This buttery pie dough recipe calls for just four ingredients: flour, butter, salt, and water. Embrace the butter and learn how to make this simple pie dough for your sweet and savoury pies!
When I was in high school, I worked at a pizza shop after school taking orders, slinging pizzas, washing dishes, and greasing pizza pans with lard. After two years of smelling like lard after my shifts, I swore it off. But maybe that isn’t fair. Maybe quality lard is better than the stuff that came in those big white buckets at the pizza shop, but I need some convincing.
Do you know what else I won’t use?
The ingredients list will tell you the story of why I won’t use it. I know some folks swear by shortening for the world’s flakiest pie crust, and maybe that’s true, but I don’t want the flakiest pie crust. I want the best tasting pie crust.
I want flavour, purity, and simplicity. Bring on the butter!
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Update: Quality lard is better than the stuff that came in those big white buckets at the pizza shop. Reading Sally Fallon’s Nourishing Traditions changed my mind.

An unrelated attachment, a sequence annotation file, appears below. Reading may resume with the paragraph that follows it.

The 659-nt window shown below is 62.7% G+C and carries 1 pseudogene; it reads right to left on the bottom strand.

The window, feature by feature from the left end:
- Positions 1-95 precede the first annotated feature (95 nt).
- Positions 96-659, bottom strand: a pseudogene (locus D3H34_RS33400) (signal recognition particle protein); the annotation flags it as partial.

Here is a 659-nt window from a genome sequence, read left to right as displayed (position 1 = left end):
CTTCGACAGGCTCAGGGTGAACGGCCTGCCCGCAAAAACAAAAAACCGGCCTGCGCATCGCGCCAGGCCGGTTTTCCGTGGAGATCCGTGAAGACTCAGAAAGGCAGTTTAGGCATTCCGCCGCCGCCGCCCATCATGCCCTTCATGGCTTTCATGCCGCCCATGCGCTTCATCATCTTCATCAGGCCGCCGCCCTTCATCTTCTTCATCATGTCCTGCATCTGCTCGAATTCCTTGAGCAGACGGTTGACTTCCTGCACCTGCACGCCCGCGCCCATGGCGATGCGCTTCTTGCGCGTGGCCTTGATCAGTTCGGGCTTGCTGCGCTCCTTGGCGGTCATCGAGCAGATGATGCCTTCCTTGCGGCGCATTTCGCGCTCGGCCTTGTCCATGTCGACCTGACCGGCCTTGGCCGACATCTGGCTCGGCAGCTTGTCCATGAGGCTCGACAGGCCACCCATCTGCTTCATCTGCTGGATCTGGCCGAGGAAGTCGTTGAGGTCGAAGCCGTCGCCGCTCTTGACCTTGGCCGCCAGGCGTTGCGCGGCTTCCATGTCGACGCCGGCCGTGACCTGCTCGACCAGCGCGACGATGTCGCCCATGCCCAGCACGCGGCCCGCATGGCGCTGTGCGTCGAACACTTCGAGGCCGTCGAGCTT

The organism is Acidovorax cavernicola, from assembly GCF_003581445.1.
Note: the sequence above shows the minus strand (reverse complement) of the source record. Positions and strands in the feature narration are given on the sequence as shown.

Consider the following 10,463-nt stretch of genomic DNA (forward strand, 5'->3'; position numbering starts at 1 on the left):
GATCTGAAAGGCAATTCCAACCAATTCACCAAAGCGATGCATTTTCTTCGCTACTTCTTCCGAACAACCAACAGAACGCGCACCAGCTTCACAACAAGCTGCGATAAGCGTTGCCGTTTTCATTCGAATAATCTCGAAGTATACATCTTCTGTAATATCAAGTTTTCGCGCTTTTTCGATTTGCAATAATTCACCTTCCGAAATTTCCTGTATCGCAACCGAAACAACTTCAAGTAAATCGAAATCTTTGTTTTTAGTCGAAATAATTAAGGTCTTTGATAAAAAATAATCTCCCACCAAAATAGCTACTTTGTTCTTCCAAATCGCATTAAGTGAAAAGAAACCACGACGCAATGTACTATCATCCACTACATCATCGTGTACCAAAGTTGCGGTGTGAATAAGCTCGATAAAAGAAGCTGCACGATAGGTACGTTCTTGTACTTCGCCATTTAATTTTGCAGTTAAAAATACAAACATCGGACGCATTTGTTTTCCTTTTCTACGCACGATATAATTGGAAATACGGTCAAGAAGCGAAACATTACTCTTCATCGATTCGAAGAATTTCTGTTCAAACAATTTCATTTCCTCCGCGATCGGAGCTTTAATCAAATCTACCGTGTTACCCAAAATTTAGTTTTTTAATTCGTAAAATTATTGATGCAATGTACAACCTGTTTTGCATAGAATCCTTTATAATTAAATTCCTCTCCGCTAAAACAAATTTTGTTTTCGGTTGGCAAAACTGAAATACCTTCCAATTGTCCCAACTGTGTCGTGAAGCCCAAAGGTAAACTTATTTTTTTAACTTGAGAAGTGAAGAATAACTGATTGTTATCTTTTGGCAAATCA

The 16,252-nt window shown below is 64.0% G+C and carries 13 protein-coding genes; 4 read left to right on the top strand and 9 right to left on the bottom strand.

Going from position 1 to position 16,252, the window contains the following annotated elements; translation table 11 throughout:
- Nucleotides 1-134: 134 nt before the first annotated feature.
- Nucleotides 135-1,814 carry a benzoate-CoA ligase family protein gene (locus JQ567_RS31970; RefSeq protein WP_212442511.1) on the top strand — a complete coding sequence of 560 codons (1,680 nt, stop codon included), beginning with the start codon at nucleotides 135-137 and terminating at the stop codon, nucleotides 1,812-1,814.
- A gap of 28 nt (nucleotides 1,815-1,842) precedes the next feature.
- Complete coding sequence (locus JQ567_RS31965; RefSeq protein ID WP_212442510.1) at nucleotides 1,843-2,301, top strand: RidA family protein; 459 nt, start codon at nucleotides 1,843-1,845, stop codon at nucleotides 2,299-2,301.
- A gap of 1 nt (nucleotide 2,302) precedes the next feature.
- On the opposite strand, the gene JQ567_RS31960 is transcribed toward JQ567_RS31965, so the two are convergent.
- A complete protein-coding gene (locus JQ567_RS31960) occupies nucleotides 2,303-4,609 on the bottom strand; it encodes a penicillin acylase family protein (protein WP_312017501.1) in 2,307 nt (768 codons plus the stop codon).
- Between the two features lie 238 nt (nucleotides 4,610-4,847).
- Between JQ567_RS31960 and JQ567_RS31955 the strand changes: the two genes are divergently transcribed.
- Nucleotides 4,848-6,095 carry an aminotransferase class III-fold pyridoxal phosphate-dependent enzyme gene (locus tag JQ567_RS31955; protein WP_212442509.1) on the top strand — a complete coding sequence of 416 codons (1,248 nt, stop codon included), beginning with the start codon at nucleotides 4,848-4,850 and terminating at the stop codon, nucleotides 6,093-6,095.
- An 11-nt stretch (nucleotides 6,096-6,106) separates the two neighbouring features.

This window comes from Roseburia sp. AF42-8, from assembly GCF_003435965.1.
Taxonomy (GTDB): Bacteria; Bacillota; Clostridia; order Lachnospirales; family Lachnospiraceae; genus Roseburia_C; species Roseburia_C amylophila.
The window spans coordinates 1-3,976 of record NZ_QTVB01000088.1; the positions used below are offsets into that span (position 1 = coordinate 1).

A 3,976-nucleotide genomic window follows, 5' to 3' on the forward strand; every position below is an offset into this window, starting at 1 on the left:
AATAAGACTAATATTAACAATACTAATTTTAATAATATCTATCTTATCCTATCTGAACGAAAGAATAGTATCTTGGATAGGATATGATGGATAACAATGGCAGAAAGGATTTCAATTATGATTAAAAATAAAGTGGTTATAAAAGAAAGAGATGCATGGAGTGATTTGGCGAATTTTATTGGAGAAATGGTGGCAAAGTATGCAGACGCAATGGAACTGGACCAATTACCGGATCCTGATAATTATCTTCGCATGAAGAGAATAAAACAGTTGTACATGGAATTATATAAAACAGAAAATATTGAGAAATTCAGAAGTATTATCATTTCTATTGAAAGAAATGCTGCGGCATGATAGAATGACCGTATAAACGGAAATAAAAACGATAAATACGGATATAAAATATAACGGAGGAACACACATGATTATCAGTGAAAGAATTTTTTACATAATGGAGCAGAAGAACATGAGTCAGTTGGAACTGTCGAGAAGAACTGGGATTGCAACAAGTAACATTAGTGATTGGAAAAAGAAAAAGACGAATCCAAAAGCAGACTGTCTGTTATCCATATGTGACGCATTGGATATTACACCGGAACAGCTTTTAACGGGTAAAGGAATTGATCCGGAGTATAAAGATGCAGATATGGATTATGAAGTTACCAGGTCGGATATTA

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THE FRENCH CALL IT PÂTE BRISÉE
Did you know that butter has a higher water content compared to other fats?
This is why there isn’t supposed to be a straight substitution with another fat when dealing with butter.
Want another fun butter fact?
Well, you probably know this one already, but butter is firm when it’s cold.
What this means for the dough is that it’s a bit more brittle when it’s completely chilled compared to a dough made with shortening.
Brisée, translates to broken, and pâte means dough, so put them together and you’ve got broken dough.
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MAKING SHORTCRUST PASTRY
With four simple ingredients, making a buttery shortcrust pastry can be made without much trouble at all. We’re going to go through the steps together, but first, there’s something that you need to know about me.
I like mixing dough by hand.
I’m sure you can make this in a food processor, but I’m not going to pretend I know the steps of how to mix that way.
By mixing by hand, I’m convinced that some of my love and energy are being transferred to the dough. Most importantly, it’s a way for me to connect with the food.
That being said, if you want to use a stand mixer, you can follow the method in my recipe for sweet shortcrust pastry dough.
THE INGREDIENTS FORMULA
I love culinary formulas because once you memorize them, you don’t need to root around for a recipe.